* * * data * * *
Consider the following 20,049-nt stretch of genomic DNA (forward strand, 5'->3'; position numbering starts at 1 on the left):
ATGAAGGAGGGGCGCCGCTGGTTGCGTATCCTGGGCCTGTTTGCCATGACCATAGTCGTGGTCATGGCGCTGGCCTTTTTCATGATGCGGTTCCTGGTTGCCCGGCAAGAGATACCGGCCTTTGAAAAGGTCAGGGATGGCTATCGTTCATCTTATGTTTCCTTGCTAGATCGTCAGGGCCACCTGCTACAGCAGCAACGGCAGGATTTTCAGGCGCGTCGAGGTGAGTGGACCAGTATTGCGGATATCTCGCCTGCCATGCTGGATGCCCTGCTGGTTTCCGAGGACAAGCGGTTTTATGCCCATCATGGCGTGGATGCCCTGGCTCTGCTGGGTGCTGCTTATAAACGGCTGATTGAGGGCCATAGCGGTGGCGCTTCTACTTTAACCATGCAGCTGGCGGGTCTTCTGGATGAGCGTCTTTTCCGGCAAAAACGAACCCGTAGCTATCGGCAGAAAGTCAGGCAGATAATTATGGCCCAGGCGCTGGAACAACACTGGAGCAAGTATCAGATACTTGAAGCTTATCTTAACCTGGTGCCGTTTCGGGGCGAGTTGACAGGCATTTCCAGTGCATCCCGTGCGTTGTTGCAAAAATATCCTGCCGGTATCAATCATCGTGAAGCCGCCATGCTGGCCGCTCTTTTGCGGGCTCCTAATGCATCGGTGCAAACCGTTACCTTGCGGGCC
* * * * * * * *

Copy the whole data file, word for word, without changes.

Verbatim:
Consider the following 20,049-nt stretch of genomic DNA (forward strand, 5'->3'; position numbering starts at 1 on the left):
ATGAAGGAGGGGCGCCGCTGGTTGCGTATCCTGGGCCTGTTTGCCATGACCATAGTCGTGGTCATGGCGCTGGCCTTTTTCATGATGCGGTTCCTGGTTGCCCGGCAAGAGATACCGGCCTTTGAAAAGGTCAGGGATGGCTATCGTTCATCTTATGTTTCCTTGCTAGATCGTCAGGGCCACCTGCTACAGCAGCAACGGCAGGATTTTCAGGCGCGTCGAGGTGAGTGGACCAGTATTGCGGATATCTCGCCTGCCATGCTGGATGCCCTGCTGGTTTCCGAGGACAAGCGGTTTTATGCCCATCATGGCGTGGATGCCCTGGCTCTGCTGGGTGCTGCTTATAAACGGCTGATTGAGGGCCATAGCGGTGGCGCTTCTACTTTAACCATGCAGCTGGCGGGTCTTCTGGATGAGCGTCTTTTCCGGCAAAAACGAACCCGTAGCTATCGGCAGAAAGTCAGGCAGATAATTATGGCCCAGGCGCTGGAACAACACTGGAGCAAGTATCAGATACTTGAAGCTTATCTTAACCTGGTGCCGTTTCGGGGCGAGTTGACAGGCATTTCCAGTGCATCCCGTGCGTTGTTGCAAAAATATCCTGCCGGTATCAATCATCGTGAAGCCGCCATGCTGGCCGCTCTTTTGCGGGCTCCTAATGCATCGGTGCAAACCGTTACCTTGCGGGCC